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Wow, I estimated 5/25/2013 back in December 16, 2012. As it turns out, Engadget reported that it was opened today: 5/26/2013. Pretty close :)
It appears that the Wikipedia page at:'s_Inside_the_Cube%3F#Estimated_time_to_completion has been updated to include equations and an estimation of August 14, 2013 as the end date. It's interesting that they have a similar view of the size of the cube, but imagine it to be a solid cube instead of a simple layering of 6*s^2 mini-cubes. Maybe the developers did imagine it to be a real cube, but for simplicity of a coordinate system and handling multiple players, I wonder if they are correct. Time will tell...
As an update, I also need to point that Opera also does a wonderful job with very smooth touchmove events. Google maps on Opera for example pans very well...
One quick correction, I mean: LIMIT_(as n approaches infinity) of SUM_(from x=0 to n) of (0.9 * 10^x)
[Disclosure, Eric was a college suite-mate of mine.... Thanks for commenting!] Let me give you the punchline: You have just argued that you can't use the definition of a "limit" to what is shorthand for a limit! Taking a step back, your argument uses limits about a point, and indeed a function can have a discontinuity about that point. I am talking about infinite limits, which have a slightly different definition. But instead of getting into the details of the difference in the definition of a limit about a point and an infinite limit, let me point blank ask you: What does 0.9999... mean? What is it short hand for? It literally means the act of appending 9's after the decimal point infinitely. Mathematically that means 0.9 + 0.09 + 0.009 + ..., which we write in shorthand (imagine the correct mathematical notation): SUM_(from x=0 to infinity) of (0.9 * 10^x) But how do you calculate an infinite sum? That by definition is LIMIT_(from n=0 to infinity) of SUM_(from x=0 to n) of (0.9 * 10^x) 0.99999... is SHORTHAND FOR AN INFINITE LIMIT! So I the infinite definition of a limit is the appropriate way to understand it. When we learn decimal notation, we haven't learned the limit yet. The concept of a limit is hard, which is why 70% OF ELEMENTARY SCHOOL TEACHERS INCORRECTLY THINK THAT 0.9999... < 1. I am passionate about this since this is one of the facts that could really help people understand infinite limits. It should be one of the first examples that allow students to go "a-ha!" instead of just having them blindly memorizing the definitions.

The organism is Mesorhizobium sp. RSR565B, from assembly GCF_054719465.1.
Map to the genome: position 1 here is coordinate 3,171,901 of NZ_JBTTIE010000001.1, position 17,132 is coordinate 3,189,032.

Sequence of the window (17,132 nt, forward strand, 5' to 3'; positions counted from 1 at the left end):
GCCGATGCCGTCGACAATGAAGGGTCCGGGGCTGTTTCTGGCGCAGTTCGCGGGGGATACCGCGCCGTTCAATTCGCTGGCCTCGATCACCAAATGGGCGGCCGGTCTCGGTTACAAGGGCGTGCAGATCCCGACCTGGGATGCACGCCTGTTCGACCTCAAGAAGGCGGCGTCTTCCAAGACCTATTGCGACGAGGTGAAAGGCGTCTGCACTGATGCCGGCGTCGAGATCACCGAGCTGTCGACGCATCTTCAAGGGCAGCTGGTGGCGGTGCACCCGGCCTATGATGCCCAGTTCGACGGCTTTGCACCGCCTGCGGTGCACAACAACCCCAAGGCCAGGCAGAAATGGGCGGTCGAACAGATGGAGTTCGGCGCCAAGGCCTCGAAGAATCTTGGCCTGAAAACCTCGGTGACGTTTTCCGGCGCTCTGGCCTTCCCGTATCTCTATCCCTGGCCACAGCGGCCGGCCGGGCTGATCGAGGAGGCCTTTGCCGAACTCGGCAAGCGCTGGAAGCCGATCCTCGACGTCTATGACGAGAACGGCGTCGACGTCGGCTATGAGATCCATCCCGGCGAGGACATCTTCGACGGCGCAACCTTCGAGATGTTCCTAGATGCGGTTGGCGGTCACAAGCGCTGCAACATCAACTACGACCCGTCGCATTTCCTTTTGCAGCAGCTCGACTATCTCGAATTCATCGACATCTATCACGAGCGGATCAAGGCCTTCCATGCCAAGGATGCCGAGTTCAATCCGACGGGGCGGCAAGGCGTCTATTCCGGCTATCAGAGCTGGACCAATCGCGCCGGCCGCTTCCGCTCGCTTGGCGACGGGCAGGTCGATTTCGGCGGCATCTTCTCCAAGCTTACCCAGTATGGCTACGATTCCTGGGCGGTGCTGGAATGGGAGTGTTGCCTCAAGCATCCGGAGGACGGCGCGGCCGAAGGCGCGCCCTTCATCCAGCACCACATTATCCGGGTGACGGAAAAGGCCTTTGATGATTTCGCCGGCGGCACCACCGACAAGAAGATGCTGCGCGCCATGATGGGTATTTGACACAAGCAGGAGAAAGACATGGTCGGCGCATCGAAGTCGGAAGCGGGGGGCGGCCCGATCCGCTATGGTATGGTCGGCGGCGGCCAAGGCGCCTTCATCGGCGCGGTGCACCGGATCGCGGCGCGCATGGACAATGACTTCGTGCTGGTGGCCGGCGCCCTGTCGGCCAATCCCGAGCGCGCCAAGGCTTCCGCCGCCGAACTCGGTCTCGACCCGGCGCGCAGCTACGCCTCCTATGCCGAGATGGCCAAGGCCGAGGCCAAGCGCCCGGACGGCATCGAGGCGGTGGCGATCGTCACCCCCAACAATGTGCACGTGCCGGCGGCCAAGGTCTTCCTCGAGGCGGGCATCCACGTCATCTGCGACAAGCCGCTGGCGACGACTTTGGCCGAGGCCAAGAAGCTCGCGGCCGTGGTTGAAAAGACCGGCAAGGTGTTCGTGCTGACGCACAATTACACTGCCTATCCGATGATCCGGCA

As it turns out, Mathematica 8 has taken a bold step in this direction: I really wish Wolfram would spend a bit more time pointing out the significant work at MIT and others who have blazed the trail before him, but it is still very compelling.
Thanks! I fixed the link to Bart's instructions.
It appears that CNBC agrees with me:;_ylt=AtH.LOaCJNqBNltjkGXVhWO7YWsA;_ylu=X3oDMTE1djh1c3VrBHBvcwM0BHNlYwN0b3BTdG9yaWVzBHNsawNjb21wdXRlcnNub3Q-?x=0&sec=topStories&pos=2&asset=&ccode=
I should also point out the extreme dangers of alternative medicine. When any treatment survives objective testing, it becomes mainstream, and then additional research is done to determine the pathway: WHY it works. This has occurred for many truly alternative medicines: Aspirin (Willow bark), germ theory, even anti-biotics. After the objective testing, these then become mainstream medicine. Alternative medicine that remains alternative does so for a reason: it doesn't survive objective testing. It doesn't survive objective testing because it doesn't work better than the placebo effect. The placebo effect is REALLY STRONG: For some diseases (like irritable bowel syndrome) can have positive response over 60% . So yes, there are going to be HUGE numbers of people vouching for spiritual healing and alternative medicine that doesn't work. If it works so well, what is the harm? The primary harm is the validation of incorrect alternative theories (like "balancing energy") which is then used to incorrectly validate elements of faith. In a very harsh interpretation, Lourdes is using the placebo effect to justify the Holy Spirit. Not good.